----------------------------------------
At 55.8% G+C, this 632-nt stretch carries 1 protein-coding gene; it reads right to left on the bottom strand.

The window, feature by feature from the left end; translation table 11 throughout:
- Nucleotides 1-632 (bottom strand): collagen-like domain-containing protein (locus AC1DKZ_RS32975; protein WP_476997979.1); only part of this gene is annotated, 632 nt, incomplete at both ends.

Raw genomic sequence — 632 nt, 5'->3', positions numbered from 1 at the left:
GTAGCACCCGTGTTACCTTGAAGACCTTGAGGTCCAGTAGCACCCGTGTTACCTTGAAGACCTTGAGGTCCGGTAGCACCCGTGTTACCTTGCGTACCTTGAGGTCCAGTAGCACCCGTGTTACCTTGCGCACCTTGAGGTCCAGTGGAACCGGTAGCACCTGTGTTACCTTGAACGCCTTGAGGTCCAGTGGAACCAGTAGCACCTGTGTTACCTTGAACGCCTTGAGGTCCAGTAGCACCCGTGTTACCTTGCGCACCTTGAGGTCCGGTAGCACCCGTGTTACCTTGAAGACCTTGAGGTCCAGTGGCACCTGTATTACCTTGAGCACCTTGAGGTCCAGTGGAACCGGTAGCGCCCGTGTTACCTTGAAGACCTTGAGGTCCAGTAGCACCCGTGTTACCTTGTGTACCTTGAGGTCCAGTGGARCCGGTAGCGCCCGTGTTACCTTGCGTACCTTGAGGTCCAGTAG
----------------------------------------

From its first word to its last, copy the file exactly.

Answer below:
At 55.8% G+C, this 632-nt stretch carries 1 protein-coding gene; it reads right to left on the bottom strand.

The window, feature by feature from the left end; translation table 11 throughout:
- Nucleotides 1-632 (bottom strand): collagen-like domain-containing protein (locus AC1DKZ_RS32975; protein WP_476997979.1); only part of this gene is annotated, 632 nt, incomplete at both ends.

Raw genomic sequence — 632 nt, 5'->3', positions numbered from 1 at the left:
GTAGCACCCGTGTTACCTTGAAGACCTTGAGGTCCAGTAGCACCCGTGTTACCTTGAAGACCTTGAGGTCCGGTAGCACCCGTGTTACCTTGCGTACCTTGAGGTCCAGTAGCACCCGTGTTACCTTGCGCACCTTGAGGTCCAGTGGAACCGGTAGCACCTGTGTTACCTTGAACGCCTTGAGGTCCAGTGGAACCAGTAGCACCTGTGTTACCTTGAACGCCTTGAGGTCCAGTAGCACCCGTGTTACCTTGCGCACCTTGAGGTCCGGTAGCACCCGTGTTACCTTGAAGACCTTGAGGTCCAGTGGCACCTGTATTACCTTGAGCACCTTGAGGTCCAGTGGAACCGGTAGCGCCCGTGTTACCTTGAAGACCTTGAGGTCCAGTAGCACCCGTGTTACCTTGTGTACCTTGAGGTCCAGTGGARCCGGTAGCGCCCGTGTTACCTTGCGTACCTTGAGGTCCAGTAG